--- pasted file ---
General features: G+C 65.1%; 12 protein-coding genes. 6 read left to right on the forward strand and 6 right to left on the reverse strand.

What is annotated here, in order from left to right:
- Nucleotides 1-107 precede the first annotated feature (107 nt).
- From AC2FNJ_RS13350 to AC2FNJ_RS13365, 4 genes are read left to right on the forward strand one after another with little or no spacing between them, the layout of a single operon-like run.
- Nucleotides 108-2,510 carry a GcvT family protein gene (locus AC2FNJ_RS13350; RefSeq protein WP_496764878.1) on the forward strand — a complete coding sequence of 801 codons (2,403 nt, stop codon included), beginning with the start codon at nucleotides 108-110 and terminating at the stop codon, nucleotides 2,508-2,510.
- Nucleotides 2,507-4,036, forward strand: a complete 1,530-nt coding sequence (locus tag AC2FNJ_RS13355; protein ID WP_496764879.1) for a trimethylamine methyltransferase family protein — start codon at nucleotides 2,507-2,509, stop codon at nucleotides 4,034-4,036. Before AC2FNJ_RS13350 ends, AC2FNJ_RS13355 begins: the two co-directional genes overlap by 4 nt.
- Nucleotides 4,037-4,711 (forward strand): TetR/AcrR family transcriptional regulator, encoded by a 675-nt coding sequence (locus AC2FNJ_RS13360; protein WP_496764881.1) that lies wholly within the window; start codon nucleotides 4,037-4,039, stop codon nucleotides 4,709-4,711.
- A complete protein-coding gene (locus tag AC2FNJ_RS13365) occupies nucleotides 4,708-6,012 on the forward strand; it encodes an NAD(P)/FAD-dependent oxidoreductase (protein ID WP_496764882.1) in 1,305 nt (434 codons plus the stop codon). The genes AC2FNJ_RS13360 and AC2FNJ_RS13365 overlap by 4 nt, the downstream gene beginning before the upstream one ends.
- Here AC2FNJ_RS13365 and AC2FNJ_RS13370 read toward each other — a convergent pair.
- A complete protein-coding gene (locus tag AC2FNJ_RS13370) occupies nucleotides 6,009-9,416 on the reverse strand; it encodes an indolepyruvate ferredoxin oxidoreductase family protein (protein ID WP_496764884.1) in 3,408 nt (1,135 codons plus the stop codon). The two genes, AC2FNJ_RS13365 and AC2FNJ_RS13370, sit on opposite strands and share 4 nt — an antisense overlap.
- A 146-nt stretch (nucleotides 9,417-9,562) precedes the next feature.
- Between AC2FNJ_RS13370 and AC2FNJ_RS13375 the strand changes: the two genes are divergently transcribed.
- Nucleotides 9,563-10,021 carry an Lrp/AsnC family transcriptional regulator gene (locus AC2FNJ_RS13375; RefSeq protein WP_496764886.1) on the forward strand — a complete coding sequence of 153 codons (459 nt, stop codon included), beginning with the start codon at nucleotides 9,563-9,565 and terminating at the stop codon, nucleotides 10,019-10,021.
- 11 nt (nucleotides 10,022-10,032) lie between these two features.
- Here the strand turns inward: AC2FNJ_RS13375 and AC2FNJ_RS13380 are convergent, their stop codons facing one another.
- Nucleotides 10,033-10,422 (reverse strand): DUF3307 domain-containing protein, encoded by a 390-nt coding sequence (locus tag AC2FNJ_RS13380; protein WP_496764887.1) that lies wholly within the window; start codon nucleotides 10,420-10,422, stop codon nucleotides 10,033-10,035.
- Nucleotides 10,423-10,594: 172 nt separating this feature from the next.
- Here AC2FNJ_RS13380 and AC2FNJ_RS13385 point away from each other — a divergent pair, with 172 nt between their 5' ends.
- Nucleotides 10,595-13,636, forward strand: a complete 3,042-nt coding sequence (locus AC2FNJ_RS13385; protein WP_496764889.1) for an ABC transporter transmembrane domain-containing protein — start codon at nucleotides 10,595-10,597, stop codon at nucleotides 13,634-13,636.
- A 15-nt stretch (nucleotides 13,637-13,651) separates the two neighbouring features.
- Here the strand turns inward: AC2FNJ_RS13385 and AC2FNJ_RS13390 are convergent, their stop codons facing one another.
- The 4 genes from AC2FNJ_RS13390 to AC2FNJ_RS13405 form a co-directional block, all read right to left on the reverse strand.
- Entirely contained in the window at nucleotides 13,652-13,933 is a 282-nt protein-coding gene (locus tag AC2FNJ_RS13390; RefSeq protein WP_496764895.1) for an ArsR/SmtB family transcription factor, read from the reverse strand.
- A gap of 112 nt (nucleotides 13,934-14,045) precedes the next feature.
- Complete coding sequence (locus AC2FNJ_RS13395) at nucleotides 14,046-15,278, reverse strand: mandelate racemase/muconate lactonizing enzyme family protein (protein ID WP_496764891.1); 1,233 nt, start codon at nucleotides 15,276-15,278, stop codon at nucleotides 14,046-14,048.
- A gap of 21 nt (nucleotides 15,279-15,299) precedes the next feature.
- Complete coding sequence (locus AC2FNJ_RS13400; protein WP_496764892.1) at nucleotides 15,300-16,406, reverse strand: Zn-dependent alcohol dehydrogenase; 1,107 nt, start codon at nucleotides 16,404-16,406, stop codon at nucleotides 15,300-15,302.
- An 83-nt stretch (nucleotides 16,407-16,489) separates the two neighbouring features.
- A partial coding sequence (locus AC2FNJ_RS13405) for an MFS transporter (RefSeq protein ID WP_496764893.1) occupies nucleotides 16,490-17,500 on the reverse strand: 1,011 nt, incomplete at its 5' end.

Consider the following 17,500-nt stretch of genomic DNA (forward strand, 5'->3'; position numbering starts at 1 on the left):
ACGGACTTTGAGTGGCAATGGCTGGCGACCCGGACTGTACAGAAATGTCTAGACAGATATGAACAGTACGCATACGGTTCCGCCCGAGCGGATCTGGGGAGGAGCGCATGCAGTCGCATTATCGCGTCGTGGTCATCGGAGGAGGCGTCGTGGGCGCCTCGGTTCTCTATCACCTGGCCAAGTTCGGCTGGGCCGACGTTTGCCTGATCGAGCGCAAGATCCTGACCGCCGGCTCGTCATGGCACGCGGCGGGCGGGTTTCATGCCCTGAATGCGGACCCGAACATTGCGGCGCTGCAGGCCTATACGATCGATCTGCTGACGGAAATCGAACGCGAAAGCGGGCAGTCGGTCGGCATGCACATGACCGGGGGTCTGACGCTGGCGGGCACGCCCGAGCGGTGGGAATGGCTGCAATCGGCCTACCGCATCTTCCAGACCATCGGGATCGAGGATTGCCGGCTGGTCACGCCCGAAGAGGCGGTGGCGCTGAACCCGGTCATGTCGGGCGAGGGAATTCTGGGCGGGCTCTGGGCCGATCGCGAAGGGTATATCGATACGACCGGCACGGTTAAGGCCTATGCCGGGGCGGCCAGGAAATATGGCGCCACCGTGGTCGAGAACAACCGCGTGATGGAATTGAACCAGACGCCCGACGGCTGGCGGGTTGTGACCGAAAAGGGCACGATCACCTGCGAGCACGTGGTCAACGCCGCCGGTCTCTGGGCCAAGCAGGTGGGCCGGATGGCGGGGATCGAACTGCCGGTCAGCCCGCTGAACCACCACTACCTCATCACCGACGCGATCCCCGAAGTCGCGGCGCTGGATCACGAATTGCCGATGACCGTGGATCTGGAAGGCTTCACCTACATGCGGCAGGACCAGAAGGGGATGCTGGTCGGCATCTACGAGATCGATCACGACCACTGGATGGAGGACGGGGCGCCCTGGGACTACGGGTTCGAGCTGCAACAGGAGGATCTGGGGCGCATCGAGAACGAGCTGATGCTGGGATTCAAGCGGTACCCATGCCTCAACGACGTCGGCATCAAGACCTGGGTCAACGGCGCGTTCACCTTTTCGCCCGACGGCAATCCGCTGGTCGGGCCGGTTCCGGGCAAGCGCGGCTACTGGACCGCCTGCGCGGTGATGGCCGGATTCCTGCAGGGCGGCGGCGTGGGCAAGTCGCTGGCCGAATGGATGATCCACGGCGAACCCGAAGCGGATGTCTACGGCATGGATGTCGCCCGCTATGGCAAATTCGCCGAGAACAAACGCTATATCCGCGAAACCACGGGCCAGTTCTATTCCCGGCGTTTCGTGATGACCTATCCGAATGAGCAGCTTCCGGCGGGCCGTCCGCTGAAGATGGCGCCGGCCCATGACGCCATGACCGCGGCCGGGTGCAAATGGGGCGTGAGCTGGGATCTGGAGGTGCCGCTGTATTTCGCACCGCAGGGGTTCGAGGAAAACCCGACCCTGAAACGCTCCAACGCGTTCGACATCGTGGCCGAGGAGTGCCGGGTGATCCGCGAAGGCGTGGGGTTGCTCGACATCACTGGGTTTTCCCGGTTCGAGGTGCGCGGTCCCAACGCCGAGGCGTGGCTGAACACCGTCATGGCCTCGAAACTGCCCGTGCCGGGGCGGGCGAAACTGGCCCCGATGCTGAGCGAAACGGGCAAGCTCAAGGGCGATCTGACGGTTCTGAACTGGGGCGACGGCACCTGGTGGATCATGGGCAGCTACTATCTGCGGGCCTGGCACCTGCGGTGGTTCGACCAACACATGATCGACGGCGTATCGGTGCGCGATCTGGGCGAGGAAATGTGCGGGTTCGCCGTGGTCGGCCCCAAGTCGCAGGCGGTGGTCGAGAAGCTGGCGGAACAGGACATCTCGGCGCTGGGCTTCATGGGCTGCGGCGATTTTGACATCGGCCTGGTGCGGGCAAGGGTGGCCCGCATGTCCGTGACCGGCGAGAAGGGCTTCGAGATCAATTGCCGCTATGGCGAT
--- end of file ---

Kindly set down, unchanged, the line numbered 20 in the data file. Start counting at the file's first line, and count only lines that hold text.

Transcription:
- A 15-nt stretch (nucleotides 13,637-13,651) separates the two neighbouring features.